SOUTH BEND – Brian Kelly on Tuesday somehow remembered perhaps the most obscure facet of Notre Dame's renewed football rivalry with Michigan State.
The Megaphone Trophy.
"You guys know that, right?" he said with a smile. "It's all about the megaphone."
Maybe it's a self-preserving diversion to get the Irish head football coach's mind off the most recent meeting between the two teams, which clash for the 79th time, Saturday night in East Lansing, Michigan. (8 p.m. ET on FOX).
The series, an annual affair with few exceptions from 1948-2013, goes on hiatus after Saturday night until a two-game set in 2026-27.
Just about everything about the most recent matchup, a 36-28 Spartan victory at Notre Dame Stadium last September screamed mirage.
Michigan State vaulted to No. 8 from its No. 12 AP ranking after the win over the 18th-ranked Irish, then lost seven straight and eight of nine to end the season 3-9.
A Spartan ground game that hogged the ball (37:57-22:03 time of possession), churned out 260 yards on 52 carries and hinted at being dominant, settled into being quite average (65th nationally at 172.7 yards per game at season's end).
Same with the typically staunch Spartan run defense that bullied the Irish (57 rushing yards on 25 carries, 2.3 avg.), but was a mere 51st in run defense after 12 games (158.7).
Quarterback Tyler O'Connor, meanwhile, looked almost Heisman-esque (19-26-1, 241 yards, 2 TDs; 43 yards rushing, no sacks) against the ND defense, then lost his starting job a few weeks later to current MSU starting QB Brian Lewerke.
The one sustainable conclusion that emerged from that game? Kelly's program appeared to have fissures that required long-term solutions, not just X-and-O tweaks, which played into its ultimate 4-8 bottom line.
Saturday night's ND-MSU game may reveal how effective the battery of offseason solutions are working for the long term.
Keep your eye on the trenches, where ND (2-1) has played to extremes so far.
Two early-season surprises there, on the defensive side, are freshman interior players Myron Tagovailoa-Amosa and Kurt Hinish.
Their tackle totals (four with 1.5 tackles for loss for Tagovailoa-Amosa and two for Hinish) don't do justice to the impact they've had rolling in for starters Jonathan Bonner and Jerry Tillery, respectively, and helping to keep them fresh.
And new defensive coordinator Mike Elko hasn't been shy about keeping that rotation going during key stretches in the games.
Hinish was on the field, for instance, when the Irish were forcing a Georgia punt late on Sept. 9 that gave the ND offense a shot to win the game in the fourth quarter of what turned out to be a 20-19 Irish loss.
In last Saturday's 49-20 road victory at Boston College, Tagovailoa-Amosa's penetration on a key fourth-down play allowed linebackers Te'von Coney and Nyles Morgan to stop BC running back Jon Hilliman short of a first down early in the third quarter of what was then a one-point game (14-13 Irish).
"I think from the very beginning, we trust that they're going to execute the techniques that we've asked them to," Kelly said. "They're not jumping out of their fits.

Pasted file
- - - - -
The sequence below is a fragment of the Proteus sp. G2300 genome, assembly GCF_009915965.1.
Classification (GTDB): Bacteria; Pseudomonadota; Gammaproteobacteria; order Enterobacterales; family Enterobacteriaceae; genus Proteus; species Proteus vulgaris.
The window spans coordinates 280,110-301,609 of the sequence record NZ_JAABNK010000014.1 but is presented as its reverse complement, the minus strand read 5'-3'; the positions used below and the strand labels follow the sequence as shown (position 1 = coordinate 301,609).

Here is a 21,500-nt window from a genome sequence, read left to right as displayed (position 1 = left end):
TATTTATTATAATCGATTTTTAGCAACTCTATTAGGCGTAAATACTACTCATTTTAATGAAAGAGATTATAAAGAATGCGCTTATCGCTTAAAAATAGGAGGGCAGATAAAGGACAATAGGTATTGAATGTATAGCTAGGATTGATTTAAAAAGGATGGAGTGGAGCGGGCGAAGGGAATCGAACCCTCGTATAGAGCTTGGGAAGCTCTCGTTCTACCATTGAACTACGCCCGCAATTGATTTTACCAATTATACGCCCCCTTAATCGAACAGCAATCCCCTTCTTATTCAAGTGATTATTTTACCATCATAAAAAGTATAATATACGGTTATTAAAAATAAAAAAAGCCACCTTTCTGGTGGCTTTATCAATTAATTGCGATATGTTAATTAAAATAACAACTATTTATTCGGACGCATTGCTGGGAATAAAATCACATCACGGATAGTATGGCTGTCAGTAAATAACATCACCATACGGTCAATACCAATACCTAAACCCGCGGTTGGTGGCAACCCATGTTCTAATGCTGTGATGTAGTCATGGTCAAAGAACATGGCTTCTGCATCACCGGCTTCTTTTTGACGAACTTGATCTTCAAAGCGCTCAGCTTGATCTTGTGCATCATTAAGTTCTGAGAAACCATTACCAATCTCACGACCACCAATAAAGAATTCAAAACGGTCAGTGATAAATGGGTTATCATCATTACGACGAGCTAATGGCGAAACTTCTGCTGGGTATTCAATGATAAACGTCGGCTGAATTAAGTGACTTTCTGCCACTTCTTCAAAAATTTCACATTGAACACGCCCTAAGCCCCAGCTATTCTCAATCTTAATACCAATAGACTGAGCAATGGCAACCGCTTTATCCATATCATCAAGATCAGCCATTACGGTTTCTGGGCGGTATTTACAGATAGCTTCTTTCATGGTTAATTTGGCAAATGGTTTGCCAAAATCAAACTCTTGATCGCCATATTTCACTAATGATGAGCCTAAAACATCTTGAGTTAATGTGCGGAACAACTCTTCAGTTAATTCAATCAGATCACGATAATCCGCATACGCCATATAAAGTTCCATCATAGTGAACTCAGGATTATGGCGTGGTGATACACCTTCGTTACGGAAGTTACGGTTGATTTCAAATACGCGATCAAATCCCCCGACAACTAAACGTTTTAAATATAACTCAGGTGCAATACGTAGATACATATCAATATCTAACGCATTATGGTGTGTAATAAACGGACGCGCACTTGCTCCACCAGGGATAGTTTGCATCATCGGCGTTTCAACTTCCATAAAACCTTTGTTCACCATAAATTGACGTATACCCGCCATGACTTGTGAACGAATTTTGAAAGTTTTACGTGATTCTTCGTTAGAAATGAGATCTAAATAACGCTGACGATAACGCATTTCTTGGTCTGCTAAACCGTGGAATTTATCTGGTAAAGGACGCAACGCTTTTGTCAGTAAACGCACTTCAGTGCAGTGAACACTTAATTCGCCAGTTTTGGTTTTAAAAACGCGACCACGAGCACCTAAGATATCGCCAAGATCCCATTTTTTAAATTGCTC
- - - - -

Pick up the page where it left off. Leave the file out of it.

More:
"There might be times where physically or technically there might be some mistakes, but they're extremely coachable. They're smart. If we ask them to do something, they're going to do it. They've got some physical traits that allow them to be effective at the position, as well."
The Spartans have played nine true freshmen and 10 redshirt freshmen so far in two fairly non-competitive wins over Western Michigan (28-14) and Bowling Green (35-10).
Interestingly, Notre Dame is nearly as young in that regard. But on its depth chart, per usual, the Irish refer to their redshirt freshmen as "sophomores."
In reality, the Irish, in their three games, have played nine true freshmen and nine redshirt freshmen, one fewer than MSU. Notre Dame has only seven players with expiring eligibility on its entire roster.
Speaking of Young ...
Freshman wide receiver Michael Young remains in the pared-down ND wide receiver rotation as a receiver with elite speed who Kelly believes could play himself into an expanded role eventually.
"We think he can be a screen guy, maybe a jet sweep guy," Kelly said of the 5-10, 190-pounder from St. Rose, La. "He's got a little bit of all of those tools.
"I think it's too early really to tell other than the fact that we really like his work ethic, his attitude. His football intelligence is really high. It's put him in a good position early in his career."
And Kelly has an intriguing way in helping him determine football intelligence of prospects during the recruiting process.
"I actually like to talk about other sports," Kelly said. "If they don't know anything about Kyrie Irving and the trade with the Celtics, I get a little nervous.
"If they are so focused that they don't know anything about sports, that gets me nervous. There are so many carryovers with other sports."
This article is written by Eric Hansen from South Bend Tribune, Ind. and was legally licensed via the Tribune Content Agency through the NewsCred publisher network. Please direct all licensing questions to firstname.lastname@example.org.